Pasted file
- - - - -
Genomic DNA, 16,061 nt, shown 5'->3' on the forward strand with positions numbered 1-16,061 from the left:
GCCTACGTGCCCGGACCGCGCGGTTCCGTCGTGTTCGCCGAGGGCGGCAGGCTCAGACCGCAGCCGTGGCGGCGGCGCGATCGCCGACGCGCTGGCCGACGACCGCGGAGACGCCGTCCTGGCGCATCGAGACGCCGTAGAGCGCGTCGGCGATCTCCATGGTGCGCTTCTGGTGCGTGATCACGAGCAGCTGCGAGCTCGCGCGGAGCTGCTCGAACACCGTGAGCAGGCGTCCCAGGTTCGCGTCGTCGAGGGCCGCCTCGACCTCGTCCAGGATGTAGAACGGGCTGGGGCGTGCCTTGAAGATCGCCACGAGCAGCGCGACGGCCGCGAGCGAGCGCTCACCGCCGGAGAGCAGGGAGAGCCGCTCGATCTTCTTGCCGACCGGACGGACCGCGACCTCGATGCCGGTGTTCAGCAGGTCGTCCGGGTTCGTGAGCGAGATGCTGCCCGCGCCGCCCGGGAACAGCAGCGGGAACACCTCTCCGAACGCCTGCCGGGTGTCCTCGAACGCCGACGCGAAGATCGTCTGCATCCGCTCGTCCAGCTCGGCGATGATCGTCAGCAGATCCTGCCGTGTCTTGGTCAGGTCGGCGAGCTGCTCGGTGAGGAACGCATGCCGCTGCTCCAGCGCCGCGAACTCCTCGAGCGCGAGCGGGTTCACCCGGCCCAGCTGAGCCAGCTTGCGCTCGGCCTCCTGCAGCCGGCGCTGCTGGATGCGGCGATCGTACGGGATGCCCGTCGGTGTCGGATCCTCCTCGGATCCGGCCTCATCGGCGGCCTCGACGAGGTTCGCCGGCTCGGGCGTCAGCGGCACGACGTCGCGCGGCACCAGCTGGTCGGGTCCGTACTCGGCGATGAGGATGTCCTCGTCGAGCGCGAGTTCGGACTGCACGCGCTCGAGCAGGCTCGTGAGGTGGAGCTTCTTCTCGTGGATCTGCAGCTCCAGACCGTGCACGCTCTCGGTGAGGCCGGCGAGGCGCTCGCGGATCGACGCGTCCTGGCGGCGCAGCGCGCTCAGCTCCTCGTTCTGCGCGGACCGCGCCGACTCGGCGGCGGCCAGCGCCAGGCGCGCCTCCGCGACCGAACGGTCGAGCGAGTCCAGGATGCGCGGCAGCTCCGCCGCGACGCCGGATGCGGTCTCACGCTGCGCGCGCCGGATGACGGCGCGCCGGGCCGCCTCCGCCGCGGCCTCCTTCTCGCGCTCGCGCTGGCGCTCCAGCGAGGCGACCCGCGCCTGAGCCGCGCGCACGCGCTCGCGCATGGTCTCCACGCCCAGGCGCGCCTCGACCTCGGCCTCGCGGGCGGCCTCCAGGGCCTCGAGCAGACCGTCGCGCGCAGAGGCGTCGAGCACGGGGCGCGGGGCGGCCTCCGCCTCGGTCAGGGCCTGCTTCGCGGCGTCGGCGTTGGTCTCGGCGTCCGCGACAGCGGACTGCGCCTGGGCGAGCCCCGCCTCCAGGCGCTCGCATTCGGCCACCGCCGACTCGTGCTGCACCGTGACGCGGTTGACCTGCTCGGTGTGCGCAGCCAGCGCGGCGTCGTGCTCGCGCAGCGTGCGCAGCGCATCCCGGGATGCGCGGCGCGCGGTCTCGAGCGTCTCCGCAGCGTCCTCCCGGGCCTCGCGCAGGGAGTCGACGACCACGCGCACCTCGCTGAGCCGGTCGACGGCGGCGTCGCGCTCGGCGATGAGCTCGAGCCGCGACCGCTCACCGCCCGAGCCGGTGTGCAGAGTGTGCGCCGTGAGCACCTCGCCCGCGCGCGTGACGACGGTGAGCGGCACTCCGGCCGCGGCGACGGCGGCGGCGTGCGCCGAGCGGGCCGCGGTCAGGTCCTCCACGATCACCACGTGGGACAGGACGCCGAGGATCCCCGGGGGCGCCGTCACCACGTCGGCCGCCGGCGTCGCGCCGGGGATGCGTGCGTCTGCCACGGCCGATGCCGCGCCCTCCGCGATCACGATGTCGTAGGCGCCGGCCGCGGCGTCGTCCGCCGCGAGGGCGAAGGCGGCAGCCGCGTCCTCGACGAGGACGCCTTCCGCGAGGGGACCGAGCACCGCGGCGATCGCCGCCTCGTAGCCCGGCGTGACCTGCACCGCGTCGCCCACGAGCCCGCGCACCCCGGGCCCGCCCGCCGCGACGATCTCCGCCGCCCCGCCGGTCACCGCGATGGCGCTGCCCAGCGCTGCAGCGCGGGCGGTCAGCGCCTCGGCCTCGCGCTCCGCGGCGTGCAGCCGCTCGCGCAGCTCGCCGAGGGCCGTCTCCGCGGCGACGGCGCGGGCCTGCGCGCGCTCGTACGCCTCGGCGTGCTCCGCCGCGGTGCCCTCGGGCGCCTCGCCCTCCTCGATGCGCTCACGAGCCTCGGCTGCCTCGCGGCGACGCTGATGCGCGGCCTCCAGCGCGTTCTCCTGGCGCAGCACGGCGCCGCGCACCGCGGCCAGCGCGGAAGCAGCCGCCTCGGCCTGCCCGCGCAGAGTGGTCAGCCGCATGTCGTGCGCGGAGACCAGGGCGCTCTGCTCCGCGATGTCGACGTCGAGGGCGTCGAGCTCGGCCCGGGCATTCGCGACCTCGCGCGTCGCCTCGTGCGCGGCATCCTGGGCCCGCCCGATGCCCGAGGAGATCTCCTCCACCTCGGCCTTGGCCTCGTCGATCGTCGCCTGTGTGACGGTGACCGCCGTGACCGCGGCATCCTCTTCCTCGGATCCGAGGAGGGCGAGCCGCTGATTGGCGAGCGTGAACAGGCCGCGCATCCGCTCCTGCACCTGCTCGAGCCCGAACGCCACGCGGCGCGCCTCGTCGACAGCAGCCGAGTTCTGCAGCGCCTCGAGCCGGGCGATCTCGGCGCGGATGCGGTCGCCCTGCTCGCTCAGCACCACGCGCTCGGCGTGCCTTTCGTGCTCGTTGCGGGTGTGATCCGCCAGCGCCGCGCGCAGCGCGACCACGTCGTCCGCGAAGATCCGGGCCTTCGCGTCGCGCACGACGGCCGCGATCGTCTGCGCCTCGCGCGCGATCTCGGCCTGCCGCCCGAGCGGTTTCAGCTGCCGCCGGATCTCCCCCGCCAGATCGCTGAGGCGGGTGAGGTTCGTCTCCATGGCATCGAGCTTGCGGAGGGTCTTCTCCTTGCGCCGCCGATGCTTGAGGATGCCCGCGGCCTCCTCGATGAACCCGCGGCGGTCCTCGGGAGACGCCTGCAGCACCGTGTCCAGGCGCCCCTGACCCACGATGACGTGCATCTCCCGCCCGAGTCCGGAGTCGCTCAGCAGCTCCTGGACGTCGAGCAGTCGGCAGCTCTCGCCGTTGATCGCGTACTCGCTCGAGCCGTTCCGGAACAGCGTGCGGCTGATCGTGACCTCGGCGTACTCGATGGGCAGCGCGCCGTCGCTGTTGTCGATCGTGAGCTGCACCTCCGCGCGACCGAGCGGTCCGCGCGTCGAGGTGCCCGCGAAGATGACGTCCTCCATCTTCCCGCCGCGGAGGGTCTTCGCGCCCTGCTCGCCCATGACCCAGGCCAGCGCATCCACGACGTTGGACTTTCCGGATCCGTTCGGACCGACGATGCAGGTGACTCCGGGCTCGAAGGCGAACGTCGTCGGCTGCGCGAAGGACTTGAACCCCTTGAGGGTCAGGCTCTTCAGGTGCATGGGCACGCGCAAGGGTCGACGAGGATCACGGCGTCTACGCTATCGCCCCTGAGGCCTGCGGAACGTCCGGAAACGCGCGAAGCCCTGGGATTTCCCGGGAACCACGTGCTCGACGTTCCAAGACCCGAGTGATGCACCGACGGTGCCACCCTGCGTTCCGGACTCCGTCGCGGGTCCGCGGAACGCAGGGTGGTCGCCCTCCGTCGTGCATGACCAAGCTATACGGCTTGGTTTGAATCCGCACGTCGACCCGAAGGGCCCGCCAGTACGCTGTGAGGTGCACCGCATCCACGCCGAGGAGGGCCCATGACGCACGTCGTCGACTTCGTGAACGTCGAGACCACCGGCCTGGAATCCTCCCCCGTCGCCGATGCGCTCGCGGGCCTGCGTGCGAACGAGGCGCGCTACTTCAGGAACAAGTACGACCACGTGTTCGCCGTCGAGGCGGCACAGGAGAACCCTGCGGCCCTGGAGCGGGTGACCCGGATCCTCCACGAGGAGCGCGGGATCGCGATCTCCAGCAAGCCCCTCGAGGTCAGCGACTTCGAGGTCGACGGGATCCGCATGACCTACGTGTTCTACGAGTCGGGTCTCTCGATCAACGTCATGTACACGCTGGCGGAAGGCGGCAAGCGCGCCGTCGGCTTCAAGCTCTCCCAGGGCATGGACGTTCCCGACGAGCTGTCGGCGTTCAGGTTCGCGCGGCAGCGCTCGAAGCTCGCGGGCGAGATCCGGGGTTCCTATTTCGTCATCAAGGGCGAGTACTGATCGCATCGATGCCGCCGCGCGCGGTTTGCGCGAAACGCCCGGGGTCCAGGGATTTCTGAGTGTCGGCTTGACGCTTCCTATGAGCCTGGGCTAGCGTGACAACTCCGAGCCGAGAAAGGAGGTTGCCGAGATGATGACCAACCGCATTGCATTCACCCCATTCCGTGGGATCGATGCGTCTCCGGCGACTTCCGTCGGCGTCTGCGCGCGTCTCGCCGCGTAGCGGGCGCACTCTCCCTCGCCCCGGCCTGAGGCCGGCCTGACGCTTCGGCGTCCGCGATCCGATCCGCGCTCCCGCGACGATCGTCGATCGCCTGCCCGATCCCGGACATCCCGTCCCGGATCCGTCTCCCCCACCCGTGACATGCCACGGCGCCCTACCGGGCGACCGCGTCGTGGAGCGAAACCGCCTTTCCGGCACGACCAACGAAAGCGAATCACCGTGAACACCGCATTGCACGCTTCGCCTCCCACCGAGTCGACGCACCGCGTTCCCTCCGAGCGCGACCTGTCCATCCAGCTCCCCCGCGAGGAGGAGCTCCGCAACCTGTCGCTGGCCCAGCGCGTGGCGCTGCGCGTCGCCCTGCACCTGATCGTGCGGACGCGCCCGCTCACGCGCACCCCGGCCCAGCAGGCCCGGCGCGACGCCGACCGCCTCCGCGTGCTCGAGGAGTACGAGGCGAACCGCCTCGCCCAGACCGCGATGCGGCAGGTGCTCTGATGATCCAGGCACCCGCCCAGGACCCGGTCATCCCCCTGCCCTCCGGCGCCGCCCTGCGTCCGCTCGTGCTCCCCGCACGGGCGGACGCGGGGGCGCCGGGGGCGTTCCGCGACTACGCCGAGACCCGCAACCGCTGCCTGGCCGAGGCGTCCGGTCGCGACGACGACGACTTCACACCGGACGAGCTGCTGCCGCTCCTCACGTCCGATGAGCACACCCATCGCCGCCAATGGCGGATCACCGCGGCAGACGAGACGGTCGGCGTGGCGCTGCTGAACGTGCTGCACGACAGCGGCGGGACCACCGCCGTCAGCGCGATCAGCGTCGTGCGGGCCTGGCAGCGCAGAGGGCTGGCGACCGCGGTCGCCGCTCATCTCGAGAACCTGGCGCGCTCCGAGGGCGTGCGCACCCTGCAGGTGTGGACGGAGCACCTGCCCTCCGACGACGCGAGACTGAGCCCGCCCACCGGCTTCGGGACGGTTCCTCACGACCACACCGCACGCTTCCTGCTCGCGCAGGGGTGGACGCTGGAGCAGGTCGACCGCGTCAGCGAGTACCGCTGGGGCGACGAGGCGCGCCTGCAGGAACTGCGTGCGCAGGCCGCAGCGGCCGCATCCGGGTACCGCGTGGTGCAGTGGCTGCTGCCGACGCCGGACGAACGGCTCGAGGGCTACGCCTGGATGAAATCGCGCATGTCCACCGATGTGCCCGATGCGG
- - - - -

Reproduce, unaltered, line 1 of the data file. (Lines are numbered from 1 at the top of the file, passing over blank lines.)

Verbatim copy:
Genomic DNA, 16,061 nt, shown 5'->3' on the forward strand with positions numbered 1-16,061 from the left: